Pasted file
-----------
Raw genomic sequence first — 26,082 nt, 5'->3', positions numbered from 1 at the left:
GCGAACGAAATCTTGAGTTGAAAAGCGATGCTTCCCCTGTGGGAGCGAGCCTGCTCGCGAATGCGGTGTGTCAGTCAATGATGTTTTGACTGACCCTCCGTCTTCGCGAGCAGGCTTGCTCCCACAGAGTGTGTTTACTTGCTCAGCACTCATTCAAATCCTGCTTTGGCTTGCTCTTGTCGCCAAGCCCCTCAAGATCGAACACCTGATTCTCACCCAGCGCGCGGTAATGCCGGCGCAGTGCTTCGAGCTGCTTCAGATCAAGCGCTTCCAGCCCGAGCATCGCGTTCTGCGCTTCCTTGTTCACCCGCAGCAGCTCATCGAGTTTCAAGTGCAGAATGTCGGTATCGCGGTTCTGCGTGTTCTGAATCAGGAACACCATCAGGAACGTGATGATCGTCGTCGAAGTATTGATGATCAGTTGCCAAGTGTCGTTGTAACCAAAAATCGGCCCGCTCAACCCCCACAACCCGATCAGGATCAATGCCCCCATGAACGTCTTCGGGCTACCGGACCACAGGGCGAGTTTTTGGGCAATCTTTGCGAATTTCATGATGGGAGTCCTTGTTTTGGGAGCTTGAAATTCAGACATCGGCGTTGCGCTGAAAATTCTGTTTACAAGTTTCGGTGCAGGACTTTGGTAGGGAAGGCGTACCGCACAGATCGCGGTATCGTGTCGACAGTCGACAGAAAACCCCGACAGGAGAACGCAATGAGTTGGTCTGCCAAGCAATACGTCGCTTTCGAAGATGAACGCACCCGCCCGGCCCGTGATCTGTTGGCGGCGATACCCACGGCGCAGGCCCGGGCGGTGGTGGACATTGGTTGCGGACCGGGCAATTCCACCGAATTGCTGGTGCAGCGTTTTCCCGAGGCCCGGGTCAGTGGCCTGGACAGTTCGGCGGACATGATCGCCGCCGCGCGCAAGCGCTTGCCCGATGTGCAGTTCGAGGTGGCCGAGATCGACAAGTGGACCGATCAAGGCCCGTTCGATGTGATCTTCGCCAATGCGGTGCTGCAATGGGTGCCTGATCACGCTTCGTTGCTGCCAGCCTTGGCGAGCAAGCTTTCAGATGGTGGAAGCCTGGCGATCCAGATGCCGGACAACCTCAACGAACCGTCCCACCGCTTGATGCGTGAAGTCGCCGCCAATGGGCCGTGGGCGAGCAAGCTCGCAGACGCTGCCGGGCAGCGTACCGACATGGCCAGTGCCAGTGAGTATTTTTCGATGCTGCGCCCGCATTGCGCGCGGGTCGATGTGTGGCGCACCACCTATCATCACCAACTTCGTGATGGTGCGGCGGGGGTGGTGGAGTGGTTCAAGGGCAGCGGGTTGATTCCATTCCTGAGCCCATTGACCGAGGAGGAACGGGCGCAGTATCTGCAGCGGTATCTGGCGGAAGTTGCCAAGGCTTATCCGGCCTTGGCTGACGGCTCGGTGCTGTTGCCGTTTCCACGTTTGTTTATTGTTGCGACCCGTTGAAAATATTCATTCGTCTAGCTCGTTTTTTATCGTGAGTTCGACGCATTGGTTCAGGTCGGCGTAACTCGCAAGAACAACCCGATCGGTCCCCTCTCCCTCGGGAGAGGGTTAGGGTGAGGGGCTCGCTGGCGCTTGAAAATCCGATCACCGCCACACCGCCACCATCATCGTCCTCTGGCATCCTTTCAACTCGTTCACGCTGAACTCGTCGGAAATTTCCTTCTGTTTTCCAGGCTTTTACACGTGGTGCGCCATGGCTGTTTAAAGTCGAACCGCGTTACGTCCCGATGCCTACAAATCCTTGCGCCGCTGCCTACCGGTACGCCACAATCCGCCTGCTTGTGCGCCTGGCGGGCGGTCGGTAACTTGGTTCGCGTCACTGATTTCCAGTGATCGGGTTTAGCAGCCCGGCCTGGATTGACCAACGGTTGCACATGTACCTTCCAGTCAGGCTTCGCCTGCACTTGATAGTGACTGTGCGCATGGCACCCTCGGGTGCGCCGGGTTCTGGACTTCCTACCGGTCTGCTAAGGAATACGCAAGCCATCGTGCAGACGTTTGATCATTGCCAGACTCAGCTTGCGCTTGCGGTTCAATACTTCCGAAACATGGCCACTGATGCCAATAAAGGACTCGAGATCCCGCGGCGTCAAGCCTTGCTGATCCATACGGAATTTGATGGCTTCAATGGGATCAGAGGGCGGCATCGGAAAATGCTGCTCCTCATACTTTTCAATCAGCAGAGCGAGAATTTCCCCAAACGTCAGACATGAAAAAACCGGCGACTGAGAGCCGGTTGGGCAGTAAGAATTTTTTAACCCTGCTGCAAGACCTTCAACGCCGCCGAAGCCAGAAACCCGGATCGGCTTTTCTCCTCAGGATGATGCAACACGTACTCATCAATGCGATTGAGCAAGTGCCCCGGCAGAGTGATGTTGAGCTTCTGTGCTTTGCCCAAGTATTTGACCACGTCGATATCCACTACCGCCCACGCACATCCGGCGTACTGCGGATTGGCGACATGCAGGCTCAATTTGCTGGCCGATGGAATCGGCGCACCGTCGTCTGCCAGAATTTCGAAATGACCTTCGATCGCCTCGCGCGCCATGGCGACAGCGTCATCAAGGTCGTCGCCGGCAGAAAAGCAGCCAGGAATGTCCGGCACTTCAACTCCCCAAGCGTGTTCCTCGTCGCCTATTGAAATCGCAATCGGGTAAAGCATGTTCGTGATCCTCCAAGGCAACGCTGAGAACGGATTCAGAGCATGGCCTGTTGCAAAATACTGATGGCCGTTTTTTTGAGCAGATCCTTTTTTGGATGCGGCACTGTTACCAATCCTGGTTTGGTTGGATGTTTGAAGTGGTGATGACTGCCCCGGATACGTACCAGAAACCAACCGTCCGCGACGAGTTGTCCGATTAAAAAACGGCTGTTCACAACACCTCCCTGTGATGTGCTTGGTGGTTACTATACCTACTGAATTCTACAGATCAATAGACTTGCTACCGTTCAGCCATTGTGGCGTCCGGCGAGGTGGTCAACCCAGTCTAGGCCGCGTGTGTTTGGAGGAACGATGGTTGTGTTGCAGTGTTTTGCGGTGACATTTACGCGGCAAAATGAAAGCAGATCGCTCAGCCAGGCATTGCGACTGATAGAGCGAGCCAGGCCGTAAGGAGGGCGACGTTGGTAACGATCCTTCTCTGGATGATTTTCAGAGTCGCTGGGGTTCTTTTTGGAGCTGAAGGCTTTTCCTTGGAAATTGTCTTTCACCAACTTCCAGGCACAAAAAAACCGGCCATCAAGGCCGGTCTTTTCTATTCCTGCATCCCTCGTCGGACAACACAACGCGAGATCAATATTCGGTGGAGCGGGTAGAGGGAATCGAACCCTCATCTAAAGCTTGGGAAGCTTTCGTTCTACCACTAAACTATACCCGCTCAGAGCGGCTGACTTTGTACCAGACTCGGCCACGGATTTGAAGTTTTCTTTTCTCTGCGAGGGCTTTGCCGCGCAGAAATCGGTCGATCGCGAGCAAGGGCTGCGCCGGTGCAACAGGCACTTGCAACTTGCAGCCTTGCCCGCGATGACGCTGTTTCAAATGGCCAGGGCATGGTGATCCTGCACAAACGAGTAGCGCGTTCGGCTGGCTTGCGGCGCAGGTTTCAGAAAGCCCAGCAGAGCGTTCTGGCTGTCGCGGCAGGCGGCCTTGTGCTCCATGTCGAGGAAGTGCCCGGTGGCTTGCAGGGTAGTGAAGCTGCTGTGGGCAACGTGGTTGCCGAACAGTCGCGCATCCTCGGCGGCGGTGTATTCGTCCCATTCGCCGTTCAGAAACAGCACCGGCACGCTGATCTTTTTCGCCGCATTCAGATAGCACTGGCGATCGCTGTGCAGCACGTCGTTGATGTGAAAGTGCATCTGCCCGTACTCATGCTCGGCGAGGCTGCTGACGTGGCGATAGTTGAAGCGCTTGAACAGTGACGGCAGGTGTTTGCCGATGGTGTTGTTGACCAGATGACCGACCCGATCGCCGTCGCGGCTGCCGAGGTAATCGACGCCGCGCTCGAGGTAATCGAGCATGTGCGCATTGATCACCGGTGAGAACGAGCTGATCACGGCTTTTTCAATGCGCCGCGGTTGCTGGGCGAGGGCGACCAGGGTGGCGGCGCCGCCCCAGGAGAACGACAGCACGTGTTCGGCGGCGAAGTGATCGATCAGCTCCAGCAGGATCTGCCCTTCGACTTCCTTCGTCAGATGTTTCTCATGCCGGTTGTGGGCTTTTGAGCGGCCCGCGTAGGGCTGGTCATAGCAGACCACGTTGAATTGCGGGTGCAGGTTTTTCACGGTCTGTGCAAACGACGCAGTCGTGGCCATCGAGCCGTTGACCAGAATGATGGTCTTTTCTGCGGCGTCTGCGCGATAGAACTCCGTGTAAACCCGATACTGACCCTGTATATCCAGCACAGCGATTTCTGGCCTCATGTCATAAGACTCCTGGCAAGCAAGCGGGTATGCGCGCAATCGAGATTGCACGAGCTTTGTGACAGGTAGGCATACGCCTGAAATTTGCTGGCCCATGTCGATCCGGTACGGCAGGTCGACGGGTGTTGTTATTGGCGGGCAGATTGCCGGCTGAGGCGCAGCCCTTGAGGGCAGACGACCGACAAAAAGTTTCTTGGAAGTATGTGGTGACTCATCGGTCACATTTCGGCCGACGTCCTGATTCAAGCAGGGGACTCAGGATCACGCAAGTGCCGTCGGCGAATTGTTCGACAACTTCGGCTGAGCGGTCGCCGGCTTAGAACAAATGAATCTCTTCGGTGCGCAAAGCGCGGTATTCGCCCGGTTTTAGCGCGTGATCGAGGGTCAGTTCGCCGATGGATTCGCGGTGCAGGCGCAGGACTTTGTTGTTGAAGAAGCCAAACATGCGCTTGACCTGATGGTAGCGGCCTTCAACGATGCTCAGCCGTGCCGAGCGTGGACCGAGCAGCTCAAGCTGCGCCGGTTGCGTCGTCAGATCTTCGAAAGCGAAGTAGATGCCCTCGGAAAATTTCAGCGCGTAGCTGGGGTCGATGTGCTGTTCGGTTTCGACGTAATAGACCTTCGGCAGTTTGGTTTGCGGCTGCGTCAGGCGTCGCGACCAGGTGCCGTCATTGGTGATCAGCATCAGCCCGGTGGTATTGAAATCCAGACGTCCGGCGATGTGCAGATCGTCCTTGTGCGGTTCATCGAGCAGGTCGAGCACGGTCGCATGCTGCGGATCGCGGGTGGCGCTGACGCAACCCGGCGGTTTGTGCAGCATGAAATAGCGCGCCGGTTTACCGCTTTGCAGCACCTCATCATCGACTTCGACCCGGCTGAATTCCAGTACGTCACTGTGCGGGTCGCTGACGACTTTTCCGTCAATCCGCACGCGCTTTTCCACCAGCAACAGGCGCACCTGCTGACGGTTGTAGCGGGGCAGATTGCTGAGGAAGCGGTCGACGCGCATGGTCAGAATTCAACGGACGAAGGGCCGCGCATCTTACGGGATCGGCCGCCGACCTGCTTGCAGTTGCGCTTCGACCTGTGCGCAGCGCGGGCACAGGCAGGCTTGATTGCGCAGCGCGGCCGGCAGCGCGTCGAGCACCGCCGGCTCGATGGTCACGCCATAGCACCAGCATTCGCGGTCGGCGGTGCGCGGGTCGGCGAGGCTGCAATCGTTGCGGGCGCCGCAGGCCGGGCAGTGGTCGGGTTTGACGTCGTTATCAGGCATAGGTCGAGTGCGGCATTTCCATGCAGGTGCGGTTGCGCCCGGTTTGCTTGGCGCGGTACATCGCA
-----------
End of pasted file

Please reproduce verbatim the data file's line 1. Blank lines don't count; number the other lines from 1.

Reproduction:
Raw genomic sequence first — 26,082 nt, 5'->3', positions numbered from 1 at the left: